The significant risk of binge drinking among minors
Underage drinking is harmful, and underage binge drinking is worse. According to the Alcohol Justice Industry Watchdog, “Alcopops are fueling the alcohol consumption epidemic among minors. Since they don’t taste, smell, or look like alcohol, alcopops serve as a transition or bridge from soft drinks to alcohol, especially for young girls. Underage girls drink alcopops more than any other type of alcoholic beverage. While the industry says these drinks are intended for adults, women 21 and older rank alcopops as the least consumed alcoholic drink. About a third of teenage girls between the ages of 12 and 18 and a fifth of teenage boys have tried alcopops. ”Of all the different types of alcoholic beverages, alcopops appear to be the most likely to be consumed by underage boys and girls, which questions whether Alcohol manufacturers may or may not make them.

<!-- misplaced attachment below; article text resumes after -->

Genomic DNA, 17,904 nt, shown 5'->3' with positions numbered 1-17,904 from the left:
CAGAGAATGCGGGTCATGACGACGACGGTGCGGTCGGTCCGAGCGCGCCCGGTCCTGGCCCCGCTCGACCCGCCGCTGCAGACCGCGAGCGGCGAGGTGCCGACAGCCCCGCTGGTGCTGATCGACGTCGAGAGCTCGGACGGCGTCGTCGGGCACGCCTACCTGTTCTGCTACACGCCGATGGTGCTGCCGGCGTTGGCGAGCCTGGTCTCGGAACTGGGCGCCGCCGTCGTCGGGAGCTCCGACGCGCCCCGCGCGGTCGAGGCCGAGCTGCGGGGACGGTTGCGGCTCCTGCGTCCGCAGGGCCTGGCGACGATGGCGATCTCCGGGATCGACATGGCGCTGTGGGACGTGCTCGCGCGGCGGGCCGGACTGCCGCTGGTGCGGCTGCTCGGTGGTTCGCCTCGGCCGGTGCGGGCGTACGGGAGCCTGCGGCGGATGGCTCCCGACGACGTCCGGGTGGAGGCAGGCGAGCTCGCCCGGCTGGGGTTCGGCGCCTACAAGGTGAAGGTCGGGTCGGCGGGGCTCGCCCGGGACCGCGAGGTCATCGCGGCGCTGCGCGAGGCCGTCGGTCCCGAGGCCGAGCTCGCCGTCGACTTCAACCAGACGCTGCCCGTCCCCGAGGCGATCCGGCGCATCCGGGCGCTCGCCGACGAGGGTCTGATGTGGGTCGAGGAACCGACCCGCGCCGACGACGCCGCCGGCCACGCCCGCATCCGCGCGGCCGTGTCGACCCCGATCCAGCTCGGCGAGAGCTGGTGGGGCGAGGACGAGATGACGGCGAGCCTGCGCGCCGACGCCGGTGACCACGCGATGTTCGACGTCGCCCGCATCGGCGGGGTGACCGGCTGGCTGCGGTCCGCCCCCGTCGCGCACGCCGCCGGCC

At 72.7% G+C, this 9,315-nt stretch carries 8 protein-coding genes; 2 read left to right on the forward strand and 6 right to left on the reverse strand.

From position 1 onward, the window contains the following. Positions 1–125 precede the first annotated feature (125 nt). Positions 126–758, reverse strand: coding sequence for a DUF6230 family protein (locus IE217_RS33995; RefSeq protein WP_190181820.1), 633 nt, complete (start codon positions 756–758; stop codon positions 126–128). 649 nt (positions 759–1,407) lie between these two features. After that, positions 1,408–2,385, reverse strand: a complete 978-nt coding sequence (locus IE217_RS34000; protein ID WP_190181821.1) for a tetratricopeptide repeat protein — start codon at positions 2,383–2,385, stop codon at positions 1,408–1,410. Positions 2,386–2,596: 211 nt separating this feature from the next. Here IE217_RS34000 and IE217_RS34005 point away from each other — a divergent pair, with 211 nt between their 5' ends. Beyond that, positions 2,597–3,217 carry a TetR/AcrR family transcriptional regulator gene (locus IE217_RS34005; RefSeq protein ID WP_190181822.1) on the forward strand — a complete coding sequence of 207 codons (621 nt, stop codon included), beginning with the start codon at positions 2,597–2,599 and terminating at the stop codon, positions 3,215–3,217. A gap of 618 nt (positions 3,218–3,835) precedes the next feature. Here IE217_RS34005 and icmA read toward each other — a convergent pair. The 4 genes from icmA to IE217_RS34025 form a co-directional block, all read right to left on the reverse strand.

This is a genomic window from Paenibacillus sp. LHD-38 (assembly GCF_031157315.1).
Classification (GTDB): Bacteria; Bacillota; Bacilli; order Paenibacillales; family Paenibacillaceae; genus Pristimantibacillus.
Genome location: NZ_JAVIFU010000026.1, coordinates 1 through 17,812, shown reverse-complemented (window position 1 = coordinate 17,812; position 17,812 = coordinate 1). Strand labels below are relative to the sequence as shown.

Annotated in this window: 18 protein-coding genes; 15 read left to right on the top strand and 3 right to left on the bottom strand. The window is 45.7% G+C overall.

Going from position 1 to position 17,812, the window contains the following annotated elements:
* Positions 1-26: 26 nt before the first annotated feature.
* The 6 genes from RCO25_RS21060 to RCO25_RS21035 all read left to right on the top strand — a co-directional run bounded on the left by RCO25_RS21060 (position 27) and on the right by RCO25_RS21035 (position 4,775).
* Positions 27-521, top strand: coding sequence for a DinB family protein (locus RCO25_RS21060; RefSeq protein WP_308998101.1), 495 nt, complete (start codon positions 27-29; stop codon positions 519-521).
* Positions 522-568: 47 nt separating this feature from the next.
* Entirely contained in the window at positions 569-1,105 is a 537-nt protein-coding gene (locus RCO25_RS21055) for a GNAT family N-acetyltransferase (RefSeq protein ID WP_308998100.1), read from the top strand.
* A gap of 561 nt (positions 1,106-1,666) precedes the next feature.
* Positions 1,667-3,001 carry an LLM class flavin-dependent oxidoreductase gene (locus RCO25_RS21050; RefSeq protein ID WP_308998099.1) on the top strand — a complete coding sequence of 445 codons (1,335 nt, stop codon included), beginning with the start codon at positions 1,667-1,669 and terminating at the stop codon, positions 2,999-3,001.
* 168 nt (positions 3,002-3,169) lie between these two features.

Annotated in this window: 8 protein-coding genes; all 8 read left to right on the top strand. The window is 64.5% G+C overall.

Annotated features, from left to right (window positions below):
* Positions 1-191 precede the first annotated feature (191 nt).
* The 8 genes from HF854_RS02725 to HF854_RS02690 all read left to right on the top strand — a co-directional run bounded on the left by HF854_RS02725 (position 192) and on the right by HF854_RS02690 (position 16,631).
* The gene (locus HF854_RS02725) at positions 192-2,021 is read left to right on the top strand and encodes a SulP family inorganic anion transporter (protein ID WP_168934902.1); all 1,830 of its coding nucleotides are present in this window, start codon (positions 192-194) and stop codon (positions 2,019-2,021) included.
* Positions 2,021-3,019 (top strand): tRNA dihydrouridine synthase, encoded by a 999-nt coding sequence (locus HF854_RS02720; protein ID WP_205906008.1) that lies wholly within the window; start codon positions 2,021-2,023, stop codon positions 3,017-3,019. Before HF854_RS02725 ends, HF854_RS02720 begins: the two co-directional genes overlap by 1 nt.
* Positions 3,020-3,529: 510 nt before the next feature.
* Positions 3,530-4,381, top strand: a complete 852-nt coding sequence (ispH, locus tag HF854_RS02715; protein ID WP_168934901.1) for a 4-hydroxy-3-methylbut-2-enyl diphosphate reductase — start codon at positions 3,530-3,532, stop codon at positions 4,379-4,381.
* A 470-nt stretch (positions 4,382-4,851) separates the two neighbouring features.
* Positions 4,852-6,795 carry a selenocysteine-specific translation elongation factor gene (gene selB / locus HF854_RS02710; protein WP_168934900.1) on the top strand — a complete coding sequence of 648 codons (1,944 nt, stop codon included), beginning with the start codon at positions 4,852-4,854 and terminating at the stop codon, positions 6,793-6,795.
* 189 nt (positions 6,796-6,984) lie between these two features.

According to the National Institute on Alcohol Abuse and Alcoholism, approximately 25% of Americans over the age of 18 drink each month. Around 4.2 million young people between the ages of 12 and 20 drink each month. This figure corresponds to at least 11% of the population in this young age group.
The NIAAA defines binge drinking as “a drinking pattern that brings BAC levels to 0.08 g / dL or higher. This usually happens after a woman has had 4 drinks or a man has had 5 drinks – in about 2 hours. ”When oversized alcopops contain more than 4 or 5 standard drinks at a time one it becomes clear that consuming just one oversized alcopop is binge drinking.